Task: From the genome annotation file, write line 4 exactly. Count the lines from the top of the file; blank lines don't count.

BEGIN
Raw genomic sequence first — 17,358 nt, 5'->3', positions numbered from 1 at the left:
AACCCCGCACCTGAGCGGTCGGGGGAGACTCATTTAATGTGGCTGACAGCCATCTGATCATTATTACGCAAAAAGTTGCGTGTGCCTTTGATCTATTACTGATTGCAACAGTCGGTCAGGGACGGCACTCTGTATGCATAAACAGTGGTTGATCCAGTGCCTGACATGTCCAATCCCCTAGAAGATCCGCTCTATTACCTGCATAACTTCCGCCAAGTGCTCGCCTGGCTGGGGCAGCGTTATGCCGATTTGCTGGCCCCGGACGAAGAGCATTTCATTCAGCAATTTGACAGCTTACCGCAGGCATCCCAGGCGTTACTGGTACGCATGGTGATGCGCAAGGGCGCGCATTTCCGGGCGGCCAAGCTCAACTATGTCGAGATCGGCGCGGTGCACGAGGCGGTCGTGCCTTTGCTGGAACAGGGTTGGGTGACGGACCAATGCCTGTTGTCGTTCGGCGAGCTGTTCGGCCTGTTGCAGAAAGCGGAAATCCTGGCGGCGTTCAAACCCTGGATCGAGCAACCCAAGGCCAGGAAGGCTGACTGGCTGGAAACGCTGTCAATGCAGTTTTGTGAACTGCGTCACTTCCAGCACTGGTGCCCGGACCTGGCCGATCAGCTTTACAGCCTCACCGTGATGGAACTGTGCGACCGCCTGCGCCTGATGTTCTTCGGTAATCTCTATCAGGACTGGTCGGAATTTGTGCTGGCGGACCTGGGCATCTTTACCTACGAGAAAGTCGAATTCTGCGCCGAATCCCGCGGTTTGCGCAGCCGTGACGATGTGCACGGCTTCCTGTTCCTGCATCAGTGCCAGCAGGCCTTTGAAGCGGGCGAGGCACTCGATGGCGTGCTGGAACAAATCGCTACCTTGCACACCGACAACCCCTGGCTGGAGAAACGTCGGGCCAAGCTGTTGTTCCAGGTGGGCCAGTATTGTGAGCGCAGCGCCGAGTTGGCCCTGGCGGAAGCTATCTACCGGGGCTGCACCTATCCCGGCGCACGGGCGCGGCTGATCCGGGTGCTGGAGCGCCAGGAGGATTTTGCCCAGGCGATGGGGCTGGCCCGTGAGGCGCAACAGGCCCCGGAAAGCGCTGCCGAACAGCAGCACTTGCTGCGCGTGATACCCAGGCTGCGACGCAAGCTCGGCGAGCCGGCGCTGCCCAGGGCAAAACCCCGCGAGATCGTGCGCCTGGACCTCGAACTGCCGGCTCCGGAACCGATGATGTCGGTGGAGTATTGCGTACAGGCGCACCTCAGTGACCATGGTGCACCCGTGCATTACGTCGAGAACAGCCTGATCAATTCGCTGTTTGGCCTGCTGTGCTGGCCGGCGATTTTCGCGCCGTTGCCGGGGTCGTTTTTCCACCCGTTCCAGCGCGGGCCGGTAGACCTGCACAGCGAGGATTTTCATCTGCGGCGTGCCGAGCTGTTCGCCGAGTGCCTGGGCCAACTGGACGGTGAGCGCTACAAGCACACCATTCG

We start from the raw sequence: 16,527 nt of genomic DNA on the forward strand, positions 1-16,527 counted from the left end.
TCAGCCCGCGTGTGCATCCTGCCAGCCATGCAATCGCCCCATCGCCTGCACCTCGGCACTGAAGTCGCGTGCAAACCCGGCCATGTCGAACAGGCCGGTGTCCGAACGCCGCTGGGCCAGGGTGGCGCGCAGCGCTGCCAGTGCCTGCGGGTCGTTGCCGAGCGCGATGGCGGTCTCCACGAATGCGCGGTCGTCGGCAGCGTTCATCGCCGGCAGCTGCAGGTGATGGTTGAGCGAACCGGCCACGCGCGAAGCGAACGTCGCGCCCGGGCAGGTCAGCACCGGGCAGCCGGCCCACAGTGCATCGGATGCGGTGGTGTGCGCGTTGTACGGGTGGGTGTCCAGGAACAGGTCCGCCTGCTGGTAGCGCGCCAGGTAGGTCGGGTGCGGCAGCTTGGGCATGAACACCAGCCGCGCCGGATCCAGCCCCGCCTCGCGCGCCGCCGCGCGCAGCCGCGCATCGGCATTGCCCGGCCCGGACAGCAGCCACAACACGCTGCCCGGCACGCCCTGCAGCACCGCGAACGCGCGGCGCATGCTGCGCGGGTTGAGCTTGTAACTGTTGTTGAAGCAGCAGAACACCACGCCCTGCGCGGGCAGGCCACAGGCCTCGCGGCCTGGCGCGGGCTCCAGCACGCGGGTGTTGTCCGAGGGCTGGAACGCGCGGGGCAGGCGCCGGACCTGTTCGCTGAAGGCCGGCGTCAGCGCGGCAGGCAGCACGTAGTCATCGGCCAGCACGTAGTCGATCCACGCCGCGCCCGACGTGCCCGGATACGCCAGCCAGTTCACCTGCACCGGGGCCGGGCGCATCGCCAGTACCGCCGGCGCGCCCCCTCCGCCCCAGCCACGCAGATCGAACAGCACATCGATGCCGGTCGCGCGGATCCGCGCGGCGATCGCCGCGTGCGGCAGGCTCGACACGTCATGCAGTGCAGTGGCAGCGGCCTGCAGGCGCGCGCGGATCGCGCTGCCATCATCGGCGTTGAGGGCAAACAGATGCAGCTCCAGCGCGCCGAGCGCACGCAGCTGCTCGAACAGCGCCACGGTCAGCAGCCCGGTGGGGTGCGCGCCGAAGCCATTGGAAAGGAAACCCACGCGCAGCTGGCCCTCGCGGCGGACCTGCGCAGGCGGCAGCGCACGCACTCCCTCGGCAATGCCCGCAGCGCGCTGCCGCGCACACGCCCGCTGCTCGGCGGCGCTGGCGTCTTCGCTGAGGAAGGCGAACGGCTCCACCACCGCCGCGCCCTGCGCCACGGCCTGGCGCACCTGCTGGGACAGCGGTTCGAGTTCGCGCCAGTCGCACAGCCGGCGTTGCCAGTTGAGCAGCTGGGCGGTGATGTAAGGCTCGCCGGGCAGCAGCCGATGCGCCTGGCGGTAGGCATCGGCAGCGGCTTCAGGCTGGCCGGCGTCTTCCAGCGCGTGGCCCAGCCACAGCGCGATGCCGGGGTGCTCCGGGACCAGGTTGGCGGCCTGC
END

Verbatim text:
TCAGCCCGCGTGTGCATCCTGCCAGCCATGCAATCGCCCCATCGCCTGCACCTCGGCACTGAAGTCGCGTGCAAACCCGGCCATGTCGAACAGGCCGGTGTCCGAACGCCGCTGGGCCAGGGTGGCGCGCAGCGCTGCCAGTGCCTGCGGGTCGTTGCCGAGCGCGATGGCGGTCTCCACGAATGCGCGGTCGTCGGCAGCGTTCATCGCCGGCAGCTGCAGGTGATGGTTGAGCGAACCGGCCACGCGCGAAGCGAACGTCGCGCCCGGGCAGGTCAGCACCGGGCAGCCGGCCCACAGTGCATCGGATGCGGTGGTGTGCGCGTTGTACGGGTGGGTGTCCAGGAACAGGTCCGCCTGCTGGTAGCGCGCCAGGTAGGTCGGGTGCGGCAGCTTGGGCATGAACACCAGCCGCGCCGGATCCAGCCCCGCCTCGCGCGCCGCCGCGCGCAGCCGCGCATCGGCATTGCCCGGCCCGGACAGCAGCCACAACACGCTGCCCGGCACGCCCTGCAGCACCGCGAACGCGCGGCGCATGCTGCGCGGGTTGAGCTTGTAACTGTTGTTGAAGCAGCAGAACACCACGCCCTGCGCGGGCAGGCCACAGGCCTCGCGGCCTGGCGCGGGCTCCAGCACGCGGGTGTTGTCCGAGGGCTGGAACGCGCGGGGCAGGCGCCGGACCTGTTCGCTGAAGGCCGGCGTCAGCGCGGCAGGCAGCACGTAGTCATCGGCCAGCACGTAGTCGATCCACGCCGCGCCCGACGTGCCCGGATACGCCAGCCAGTTCACCTGCACCGGGGCCGGGCGCATCGCCAGTACCGCCGGCGCGCCCCCTCCGCCCCAGCCACGCAGATCGAACAGCACATCGATGCCGGTCGCGCGGATCCGCGCGGCGATCGCCGCGTGCGGCAGGCTCGACACGTCATGCAGTGCAGTGGCAGCGGCCTGCAGGCGCGCGCGGATCGCGCTGCCATCATCGGCGTTGAGGGCAAACAGATGCAGCTCCAGCGCGCCGAGCGCACGCAGCTGCTCGAACAGCGCCACGGTCAGCAGCCCGGTGGGGTGCGCGCCGAAGCCATTGGAAAGGAAACCCACGCGCAGCTGGCCCTCGCGGCGGACCTGCGCAGGCGGCAGCGCACGCACTCCCTCGGCAATGCCCGCAGCGCGCTGCCGCGCACACGCCCGCTGCTCGGCGGCGCTGGCGTCTTCGCTGAGGAAGGCGAACGGCTCCACCACCGCCGCGCCCTGCGCCACGGCCTGGCGCACCTGCTGGGACAGCGGTTCGAGTTCGCGCCAGTCGCACAGCCGGCGTTGCCAGTTGAGCAGCTGGGCGGTGATGTAAGGCTCGCCGGGCAGCAGCCGATGCGCCTGGCGGTAGGCATCGGCAGCGGCTTCAGGCTGGCCGGCGTCTTCCAGCGCGTGGCCCAGCCACAGCGCGATGCCGGGGTGCTCCGGGACCAGGTTGGCGGCCTGC